Financial Daily from THE HINDU group of publications
Monday, Nov 22, 2004
`Distributors are more focused in their approach'
Kolkata , Nov. 21
NEVER has the business of distribution of mutual funds assumed a more complex dimension in India as now, says Mr A.P. Kurian, Chairman, Association of Mutual Funds in India. He should know, having closely tracked the many trends that have taken root in the asset management industry from time to time.
"To be a mere distributor of funds and other financial products is passť. It is now time for people who offer complete wealth management programmes", Mr Kurian tells Business Line. He also dwells on the developments affecting some of AMFI's recent initiatives.
As for distribution of MFs, what is your latest experience?
We have seen some remarkable shifts, most of which have related to changing habits of saving, investing and spending of the consuming population. Distributors are turning more focused in their approach. They are not satisfied with pushing products alone.
In other words, wealth management solutions are taking shape and getting accepted by clients. In fact, this is the time to encourage the trend. The concept of certification of distributors is important in this context. We have to ensure that the business of intermediation becomes more professional. Let me add that India has multiple systems when it comes to various classes of intermediaries.
For those who sell insurance, there is a body of norms framed by IRDA. For those who sell funds, AMFI has a set of rules. Perhaps there is a need for integration of the disparate regulations.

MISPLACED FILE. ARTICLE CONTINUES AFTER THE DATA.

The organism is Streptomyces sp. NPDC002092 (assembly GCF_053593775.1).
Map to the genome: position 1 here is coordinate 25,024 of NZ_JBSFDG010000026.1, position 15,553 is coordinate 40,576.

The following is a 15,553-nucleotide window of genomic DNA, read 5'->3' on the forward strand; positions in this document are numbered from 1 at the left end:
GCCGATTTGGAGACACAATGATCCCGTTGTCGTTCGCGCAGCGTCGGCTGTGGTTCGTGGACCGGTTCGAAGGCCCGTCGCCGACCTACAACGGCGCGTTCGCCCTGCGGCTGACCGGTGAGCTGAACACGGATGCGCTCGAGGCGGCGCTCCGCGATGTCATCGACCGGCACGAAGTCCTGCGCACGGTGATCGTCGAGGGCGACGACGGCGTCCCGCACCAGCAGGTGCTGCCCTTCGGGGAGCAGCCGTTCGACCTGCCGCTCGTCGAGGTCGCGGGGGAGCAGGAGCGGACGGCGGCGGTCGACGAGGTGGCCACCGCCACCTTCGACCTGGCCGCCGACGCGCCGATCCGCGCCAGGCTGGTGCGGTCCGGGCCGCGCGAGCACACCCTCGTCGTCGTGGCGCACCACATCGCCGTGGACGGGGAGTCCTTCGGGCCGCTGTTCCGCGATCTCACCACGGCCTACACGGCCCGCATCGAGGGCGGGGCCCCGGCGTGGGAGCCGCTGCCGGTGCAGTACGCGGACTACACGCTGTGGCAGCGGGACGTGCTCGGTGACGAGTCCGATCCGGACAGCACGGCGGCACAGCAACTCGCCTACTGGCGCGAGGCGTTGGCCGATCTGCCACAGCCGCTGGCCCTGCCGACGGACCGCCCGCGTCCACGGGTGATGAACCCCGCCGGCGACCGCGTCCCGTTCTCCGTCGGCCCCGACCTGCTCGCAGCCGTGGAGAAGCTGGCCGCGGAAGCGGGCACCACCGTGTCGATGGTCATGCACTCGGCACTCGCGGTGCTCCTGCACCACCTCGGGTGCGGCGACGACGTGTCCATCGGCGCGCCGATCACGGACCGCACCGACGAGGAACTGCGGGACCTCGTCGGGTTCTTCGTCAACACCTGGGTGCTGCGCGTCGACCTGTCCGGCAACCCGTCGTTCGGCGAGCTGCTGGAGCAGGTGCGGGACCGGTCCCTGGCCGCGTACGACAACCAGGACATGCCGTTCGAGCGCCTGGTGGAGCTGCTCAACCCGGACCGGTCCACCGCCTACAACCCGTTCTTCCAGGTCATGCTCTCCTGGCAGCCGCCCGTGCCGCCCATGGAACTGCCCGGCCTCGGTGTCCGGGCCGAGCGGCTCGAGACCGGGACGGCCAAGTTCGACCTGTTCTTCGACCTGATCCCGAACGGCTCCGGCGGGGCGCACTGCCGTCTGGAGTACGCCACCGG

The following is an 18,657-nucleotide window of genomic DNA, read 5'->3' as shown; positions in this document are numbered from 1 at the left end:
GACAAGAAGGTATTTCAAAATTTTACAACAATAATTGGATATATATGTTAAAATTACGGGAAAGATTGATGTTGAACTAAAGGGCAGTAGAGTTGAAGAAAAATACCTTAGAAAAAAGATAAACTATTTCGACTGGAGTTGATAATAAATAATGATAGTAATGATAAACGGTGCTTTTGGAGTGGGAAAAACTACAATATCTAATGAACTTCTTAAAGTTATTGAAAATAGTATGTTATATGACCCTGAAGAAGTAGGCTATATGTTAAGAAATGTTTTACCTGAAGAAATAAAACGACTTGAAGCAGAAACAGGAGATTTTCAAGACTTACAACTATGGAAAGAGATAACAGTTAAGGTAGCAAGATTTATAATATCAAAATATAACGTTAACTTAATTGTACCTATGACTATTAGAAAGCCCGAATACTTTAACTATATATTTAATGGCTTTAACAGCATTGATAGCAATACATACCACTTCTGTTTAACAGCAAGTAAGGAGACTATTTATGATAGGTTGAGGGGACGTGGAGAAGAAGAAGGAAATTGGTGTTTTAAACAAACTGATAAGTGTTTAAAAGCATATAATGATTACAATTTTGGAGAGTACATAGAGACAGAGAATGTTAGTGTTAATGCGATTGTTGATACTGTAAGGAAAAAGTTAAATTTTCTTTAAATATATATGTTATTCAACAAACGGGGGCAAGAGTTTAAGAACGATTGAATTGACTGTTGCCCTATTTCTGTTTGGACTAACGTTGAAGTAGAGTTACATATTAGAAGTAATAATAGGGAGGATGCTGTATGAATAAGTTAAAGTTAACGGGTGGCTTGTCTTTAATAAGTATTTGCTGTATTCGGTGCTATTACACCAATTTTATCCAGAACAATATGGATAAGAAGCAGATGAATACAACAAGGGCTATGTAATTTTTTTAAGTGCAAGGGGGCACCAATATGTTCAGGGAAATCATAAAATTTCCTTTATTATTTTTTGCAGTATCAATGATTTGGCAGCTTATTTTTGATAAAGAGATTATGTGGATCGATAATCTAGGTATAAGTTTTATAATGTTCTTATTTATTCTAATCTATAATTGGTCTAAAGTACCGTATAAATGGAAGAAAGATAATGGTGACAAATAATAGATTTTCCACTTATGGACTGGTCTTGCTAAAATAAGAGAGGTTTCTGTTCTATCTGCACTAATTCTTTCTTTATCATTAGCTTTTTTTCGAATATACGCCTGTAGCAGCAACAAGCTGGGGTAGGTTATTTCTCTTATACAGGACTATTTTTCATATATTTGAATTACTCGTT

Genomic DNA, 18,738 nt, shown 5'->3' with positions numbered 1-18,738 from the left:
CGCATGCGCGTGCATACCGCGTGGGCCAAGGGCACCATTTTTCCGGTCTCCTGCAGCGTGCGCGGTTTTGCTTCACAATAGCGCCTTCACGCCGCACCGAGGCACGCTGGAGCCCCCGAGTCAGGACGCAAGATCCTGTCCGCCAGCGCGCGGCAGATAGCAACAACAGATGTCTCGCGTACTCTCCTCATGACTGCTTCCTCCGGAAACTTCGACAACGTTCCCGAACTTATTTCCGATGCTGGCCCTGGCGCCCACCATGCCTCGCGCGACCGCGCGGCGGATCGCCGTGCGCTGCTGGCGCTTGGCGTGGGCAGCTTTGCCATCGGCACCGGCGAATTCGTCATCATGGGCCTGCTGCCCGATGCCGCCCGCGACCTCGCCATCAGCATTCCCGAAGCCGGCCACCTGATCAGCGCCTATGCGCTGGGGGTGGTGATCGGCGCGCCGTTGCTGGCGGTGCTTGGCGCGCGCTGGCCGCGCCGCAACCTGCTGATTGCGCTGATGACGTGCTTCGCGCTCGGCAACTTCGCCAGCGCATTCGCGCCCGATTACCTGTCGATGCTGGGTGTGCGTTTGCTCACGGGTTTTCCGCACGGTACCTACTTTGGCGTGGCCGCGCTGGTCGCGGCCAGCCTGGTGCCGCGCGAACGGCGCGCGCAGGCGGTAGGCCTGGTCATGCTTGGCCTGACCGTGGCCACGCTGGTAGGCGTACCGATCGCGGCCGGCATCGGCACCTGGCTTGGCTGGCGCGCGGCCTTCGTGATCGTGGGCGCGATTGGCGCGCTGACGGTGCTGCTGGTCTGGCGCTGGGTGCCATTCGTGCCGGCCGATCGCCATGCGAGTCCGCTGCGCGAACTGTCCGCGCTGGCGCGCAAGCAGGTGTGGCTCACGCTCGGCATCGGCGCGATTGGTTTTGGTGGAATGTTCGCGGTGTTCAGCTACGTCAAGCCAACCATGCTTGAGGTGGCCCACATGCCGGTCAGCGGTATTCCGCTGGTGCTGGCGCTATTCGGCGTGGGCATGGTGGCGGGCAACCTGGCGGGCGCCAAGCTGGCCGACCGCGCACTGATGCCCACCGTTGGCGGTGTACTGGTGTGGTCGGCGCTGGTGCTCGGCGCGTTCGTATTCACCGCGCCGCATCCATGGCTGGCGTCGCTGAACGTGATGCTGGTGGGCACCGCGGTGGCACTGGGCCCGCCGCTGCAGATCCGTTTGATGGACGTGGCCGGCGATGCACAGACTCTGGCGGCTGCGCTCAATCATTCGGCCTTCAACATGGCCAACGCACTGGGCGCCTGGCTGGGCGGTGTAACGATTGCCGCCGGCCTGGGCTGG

The asset management industry itself is witnessing some negative trends. How do you view this?
I must say equity funds have been faring fairly well, thanks to a rising market. However, debt funds tell a different story, given the outflow that has been seen in substantial quantity.
It bothers us because the returns from the debt market have discouraged many sections of the investment community. Incidentally, we are also concerned about the fact that enough household savings are not being invested in funds. The small participants, those who can put in Rs 10,000 or so, are not yet coming into equity funds in adequate numbers, despite the mind-set changes that have taken place in recent times.
The industry is trying to raise awareness... in fact, each fund house is trying to do this in its own way. It is an expensive affair, the outcome of which will be evident only after a long time.
Can you update us on your proposals on real estate and commodity funds?
As for the first, the plan is pending for a long time and there is no major development. Real estate funds are an important component of the investment scenario in certain markets overseas, including US. But India presents a different case, given the property laws that we have in this country.
On the other hand, some news with regard to commodity funds can be expected. This will be a new thing for Indian investors, and I gather that there will be a good number of takers even in the initial days. Incidentally, we are also moving ahead on capital guaranteed schemes.
The committee assigned to study the case for protecting capital has sent a report, which has been circulated. We will soon formulate a more detailed view on the subject.
AMFI is aware that a few models are available abroad. We need to go through each of these carefully.
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